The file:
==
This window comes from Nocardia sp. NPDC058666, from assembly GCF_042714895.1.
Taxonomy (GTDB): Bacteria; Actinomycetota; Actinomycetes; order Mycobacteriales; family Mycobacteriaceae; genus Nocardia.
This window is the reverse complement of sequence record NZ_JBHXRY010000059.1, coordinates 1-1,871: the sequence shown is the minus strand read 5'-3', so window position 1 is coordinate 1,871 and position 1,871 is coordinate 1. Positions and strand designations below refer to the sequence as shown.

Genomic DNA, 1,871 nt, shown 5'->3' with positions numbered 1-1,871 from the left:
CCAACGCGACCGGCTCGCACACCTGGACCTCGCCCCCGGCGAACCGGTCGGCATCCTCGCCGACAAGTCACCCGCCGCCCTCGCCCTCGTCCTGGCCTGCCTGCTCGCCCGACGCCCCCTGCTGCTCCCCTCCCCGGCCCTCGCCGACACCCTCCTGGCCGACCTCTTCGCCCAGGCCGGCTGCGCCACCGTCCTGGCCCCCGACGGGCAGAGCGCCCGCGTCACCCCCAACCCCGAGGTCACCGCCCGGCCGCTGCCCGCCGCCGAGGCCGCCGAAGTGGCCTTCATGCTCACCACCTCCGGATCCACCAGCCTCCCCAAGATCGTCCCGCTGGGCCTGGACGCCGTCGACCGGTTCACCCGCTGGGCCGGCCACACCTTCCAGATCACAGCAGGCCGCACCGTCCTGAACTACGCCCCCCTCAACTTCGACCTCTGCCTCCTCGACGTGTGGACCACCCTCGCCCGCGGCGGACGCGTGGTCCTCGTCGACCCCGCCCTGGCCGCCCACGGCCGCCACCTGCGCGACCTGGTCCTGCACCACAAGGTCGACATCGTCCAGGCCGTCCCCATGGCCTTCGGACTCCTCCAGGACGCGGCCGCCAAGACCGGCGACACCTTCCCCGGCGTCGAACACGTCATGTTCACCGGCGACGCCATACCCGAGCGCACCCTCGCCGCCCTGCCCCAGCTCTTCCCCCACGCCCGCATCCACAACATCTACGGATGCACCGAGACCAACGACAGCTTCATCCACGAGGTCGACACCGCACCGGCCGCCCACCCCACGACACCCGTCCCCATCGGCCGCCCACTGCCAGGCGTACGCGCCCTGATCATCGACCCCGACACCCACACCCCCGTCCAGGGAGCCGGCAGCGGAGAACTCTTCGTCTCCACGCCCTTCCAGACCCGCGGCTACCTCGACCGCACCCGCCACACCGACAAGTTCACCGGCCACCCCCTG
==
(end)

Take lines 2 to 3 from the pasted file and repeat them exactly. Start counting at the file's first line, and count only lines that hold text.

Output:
Taxonomy (GTDB): Bacteria; Actinomycetota; Actinomycetes; order Mycobacteriales; family Mycobacteriaceae; genus Nocardia.
This window is the reverse complement of sequence record NZ_JBHXRY010000059.1, coordinates 1-1,871: the sequence shown is the minus strand read 5'-3', so window position 1 is coordinate 1,871 and position 1,871 is coordinate 1. Positions and strand designations below refer to the sequence as shown.